Tag Archives: Jesus Christ

Abraham, The Unwavering Nomad

We call Abraham “Our father in faith” in our 1st Eucharistic Prayer. That’s because Abraham believed when God called him to leave his own land and go to a land he did not know. He believed in God’s call.

A pastoral nomad, sometimes settling down but then moving on. Abraham was on the move, on the way to a permanent home. That’s us too. Abraham trusted in God rather than in himself. As an old man, he believed God who said he would generate a child.

The great patriarch was tested. Faith grows through testing. Abraham’s greatest test came when God asked him to sacrifice his only son Isaac.

My favorite reflection on Abraham is Jessica Power’s beautiful poem:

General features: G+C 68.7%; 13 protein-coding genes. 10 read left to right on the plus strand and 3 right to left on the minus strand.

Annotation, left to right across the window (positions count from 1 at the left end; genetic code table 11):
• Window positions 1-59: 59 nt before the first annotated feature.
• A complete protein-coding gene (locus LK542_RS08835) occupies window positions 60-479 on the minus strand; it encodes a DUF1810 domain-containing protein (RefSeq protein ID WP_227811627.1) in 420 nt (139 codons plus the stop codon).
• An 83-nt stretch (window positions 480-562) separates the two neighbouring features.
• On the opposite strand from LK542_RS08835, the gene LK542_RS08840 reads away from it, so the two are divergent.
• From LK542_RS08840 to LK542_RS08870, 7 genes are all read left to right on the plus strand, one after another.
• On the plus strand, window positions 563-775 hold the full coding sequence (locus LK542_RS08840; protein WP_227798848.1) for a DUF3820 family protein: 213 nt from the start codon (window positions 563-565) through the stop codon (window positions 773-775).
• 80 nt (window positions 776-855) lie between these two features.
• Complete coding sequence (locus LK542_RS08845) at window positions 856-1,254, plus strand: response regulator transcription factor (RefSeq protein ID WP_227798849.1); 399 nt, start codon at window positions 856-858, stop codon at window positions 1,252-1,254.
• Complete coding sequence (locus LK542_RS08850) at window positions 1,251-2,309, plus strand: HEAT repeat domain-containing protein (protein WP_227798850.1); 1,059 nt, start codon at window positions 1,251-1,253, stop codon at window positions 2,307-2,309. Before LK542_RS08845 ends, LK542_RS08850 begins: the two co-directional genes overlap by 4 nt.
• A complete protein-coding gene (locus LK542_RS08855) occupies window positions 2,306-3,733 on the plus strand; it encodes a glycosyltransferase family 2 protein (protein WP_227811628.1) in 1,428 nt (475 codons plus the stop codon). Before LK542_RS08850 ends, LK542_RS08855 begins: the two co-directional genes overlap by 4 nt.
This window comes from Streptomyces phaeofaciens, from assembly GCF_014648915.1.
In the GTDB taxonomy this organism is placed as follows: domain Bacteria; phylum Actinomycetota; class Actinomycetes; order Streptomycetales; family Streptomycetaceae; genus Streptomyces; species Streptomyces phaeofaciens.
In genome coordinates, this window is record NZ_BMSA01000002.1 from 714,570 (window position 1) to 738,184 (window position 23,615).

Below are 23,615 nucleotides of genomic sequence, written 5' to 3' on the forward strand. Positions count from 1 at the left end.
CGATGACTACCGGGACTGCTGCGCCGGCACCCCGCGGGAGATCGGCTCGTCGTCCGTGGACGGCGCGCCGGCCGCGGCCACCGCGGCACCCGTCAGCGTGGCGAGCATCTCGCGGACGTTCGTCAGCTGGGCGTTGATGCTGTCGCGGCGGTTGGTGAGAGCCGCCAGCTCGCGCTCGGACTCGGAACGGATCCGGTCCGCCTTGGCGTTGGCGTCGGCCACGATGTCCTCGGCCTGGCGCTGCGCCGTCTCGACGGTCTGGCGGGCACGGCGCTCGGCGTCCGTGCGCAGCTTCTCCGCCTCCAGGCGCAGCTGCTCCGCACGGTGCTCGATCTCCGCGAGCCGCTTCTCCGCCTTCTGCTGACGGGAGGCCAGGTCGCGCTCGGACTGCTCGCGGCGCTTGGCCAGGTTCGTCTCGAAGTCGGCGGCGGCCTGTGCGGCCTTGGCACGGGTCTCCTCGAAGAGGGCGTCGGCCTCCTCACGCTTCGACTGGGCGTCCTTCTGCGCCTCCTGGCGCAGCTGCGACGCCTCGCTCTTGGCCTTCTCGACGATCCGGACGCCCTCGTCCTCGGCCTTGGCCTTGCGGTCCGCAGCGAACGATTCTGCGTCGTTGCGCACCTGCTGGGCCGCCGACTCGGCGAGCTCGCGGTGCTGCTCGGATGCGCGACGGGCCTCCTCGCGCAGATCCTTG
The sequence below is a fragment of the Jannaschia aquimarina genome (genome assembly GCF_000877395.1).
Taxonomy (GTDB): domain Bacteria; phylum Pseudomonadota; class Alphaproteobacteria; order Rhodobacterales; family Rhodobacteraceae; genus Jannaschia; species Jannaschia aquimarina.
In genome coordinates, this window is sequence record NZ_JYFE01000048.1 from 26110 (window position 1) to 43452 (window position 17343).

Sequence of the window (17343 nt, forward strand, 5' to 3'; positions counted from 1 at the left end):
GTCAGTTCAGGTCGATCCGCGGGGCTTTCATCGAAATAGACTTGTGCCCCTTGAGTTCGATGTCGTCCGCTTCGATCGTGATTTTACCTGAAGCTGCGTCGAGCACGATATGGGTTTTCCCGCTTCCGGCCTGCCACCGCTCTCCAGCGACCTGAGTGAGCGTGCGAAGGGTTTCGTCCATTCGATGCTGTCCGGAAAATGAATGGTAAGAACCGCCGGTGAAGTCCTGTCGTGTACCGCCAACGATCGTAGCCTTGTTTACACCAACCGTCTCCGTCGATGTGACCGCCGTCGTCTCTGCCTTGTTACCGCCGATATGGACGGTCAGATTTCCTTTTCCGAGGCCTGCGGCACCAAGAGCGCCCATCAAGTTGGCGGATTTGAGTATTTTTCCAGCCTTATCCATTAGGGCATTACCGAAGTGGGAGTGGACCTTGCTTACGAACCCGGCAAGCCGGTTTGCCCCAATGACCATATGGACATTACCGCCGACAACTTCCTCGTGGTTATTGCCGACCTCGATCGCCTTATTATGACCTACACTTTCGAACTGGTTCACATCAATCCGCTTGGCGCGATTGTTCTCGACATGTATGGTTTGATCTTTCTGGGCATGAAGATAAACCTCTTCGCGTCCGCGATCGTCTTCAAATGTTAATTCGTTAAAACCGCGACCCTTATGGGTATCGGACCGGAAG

“I love Abraham, that old weather-beaten
unwavering nomad; when God called to him
no tender hand wedged time into his stay.
His faith erupted him into a way
far-off and strange. How many miles are there
from Ur to Haran? Where does Canaan lie,
or slow mysterious Egypt sit and wait?
How could he think his ancient thigh would bear
nations, or how consent that Isaac die,
with never an outcry nor an anguished prayer?

I think, alas, how I manipulate
dates and decisions, pull apart the dark
dally with doubts here and with counsel there,
take out old maps and stare.
Was there a call after all, my fears remark.
I cry out: Abraham, old nomad you,
are you my father? Come to me in pity.
Mine is a far and lonely journey, too.

Daily Reading, Daily Bread

Reading the scriptures daily and on Sundays in the lectionary is one of the great reforms begun by the Catholic Church after the Second Vatican Council. It’s part of the church’s effort to seek renewal through the Word of God. But it’s going to take us awhile to get used to it.

For one thing, reflection on the daily and Sunday readings is a new way to reflect on our faith.  The scriptures are old and we live in a new world.  Pope Benedict, describing his own search for “the face of God” in scripture said you have to “trust” you will find it there.